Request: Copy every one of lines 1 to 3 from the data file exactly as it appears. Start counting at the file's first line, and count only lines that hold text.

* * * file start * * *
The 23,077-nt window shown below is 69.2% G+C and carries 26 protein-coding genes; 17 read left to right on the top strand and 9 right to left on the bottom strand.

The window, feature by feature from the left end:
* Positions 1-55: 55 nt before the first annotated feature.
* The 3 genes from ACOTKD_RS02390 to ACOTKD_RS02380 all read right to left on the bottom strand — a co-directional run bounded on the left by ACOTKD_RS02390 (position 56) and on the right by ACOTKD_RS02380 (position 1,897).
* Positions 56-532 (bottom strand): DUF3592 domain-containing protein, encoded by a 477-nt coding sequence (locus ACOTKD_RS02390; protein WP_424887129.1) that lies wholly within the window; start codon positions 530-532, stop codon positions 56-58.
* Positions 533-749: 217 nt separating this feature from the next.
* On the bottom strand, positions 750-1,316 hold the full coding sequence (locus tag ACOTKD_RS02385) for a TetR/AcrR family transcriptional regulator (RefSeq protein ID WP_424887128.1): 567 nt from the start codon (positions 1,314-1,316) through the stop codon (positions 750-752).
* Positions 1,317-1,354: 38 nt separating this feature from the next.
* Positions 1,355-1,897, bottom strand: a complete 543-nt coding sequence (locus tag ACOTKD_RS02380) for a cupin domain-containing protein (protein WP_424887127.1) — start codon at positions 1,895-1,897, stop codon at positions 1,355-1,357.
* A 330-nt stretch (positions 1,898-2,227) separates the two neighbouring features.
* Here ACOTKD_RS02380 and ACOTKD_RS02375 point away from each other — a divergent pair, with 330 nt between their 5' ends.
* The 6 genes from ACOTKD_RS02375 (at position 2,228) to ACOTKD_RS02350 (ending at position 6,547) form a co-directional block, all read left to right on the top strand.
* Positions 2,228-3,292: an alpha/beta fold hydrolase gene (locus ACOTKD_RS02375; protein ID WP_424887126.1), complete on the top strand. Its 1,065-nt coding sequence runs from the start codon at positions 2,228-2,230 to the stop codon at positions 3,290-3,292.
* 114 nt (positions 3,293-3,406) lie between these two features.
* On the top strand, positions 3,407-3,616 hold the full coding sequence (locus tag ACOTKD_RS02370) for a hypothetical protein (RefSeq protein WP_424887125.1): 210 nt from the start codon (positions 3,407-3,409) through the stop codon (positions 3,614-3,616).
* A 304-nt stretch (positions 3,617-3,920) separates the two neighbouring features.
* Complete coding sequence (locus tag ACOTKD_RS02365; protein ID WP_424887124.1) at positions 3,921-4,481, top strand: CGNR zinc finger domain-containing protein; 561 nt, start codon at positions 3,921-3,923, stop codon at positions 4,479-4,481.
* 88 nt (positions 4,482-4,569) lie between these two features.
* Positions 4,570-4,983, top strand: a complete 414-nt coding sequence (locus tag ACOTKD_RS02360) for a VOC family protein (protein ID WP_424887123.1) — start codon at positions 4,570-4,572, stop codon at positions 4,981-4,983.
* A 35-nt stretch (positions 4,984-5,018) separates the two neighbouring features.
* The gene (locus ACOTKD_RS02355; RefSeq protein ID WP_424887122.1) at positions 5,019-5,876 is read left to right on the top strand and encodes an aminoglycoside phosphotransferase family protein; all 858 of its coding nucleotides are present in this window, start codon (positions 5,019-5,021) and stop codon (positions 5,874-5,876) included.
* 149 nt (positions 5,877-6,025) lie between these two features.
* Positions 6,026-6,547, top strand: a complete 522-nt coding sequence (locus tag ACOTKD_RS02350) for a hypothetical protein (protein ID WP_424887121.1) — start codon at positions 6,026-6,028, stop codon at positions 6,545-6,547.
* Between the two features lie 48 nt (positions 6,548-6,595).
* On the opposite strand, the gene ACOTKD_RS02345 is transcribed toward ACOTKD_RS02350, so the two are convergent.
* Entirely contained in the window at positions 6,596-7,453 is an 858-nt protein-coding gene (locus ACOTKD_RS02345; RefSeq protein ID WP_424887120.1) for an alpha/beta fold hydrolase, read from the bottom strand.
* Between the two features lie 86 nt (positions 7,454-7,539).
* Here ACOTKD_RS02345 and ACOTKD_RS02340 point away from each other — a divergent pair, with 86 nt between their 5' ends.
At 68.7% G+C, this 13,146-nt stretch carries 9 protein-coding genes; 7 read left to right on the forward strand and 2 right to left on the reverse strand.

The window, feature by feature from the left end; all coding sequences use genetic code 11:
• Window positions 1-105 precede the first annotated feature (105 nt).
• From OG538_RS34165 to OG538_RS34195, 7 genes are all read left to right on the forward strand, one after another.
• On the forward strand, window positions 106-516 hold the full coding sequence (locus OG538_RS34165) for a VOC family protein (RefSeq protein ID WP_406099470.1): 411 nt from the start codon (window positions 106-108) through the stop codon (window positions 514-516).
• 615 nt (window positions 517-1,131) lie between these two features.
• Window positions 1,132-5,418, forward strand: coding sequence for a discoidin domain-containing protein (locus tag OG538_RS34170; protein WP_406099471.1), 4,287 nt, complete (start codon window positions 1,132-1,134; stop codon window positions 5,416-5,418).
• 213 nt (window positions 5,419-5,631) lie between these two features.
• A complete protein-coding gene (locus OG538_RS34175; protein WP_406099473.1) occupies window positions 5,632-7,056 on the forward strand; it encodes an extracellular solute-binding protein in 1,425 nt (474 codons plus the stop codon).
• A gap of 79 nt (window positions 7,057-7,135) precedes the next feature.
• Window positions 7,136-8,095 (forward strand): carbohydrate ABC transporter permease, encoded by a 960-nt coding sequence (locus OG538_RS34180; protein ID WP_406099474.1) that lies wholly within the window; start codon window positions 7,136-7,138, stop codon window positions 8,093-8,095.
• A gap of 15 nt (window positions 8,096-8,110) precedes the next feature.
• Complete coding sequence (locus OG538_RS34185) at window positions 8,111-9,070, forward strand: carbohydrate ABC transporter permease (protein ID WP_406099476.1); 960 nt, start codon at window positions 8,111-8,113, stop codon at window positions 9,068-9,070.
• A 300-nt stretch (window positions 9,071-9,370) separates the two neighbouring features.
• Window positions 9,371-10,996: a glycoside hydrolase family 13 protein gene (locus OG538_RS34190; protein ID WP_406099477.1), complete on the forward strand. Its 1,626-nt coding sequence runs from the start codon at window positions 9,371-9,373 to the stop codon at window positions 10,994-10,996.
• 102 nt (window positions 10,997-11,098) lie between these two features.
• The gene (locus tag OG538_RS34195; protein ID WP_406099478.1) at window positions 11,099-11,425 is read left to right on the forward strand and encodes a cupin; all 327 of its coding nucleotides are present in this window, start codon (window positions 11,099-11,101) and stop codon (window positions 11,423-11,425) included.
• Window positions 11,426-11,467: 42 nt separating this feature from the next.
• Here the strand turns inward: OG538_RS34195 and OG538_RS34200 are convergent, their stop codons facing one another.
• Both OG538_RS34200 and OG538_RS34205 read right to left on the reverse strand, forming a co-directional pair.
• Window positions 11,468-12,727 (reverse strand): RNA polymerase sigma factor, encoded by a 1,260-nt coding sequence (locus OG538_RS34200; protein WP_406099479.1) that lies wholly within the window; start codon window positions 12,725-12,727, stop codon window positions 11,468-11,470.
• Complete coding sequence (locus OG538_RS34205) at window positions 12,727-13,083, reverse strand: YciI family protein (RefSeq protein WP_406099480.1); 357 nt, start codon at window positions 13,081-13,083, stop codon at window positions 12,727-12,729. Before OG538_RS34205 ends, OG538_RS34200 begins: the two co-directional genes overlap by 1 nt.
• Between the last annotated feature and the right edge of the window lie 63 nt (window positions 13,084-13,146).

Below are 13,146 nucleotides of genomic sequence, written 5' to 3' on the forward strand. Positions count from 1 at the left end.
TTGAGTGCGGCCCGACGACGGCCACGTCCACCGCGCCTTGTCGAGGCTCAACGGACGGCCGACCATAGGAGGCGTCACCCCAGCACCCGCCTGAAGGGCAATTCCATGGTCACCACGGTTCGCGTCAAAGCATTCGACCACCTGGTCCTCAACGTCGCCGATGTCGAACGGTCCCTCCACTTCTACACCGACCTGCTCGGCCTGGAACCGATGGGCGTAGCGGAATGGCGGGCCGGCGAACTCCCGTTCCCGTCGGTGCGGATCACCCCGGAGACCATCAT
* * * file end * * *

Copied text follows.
The 23,077-nt window shown below is 69.2% G+C and carries 26 protein-coding genes; 17 read left to right on the top strand and 9 right to left on the bottom strand.

The window, feature by feature from the left end:
* Positions 1-55: 55 nt before the first annotated feature.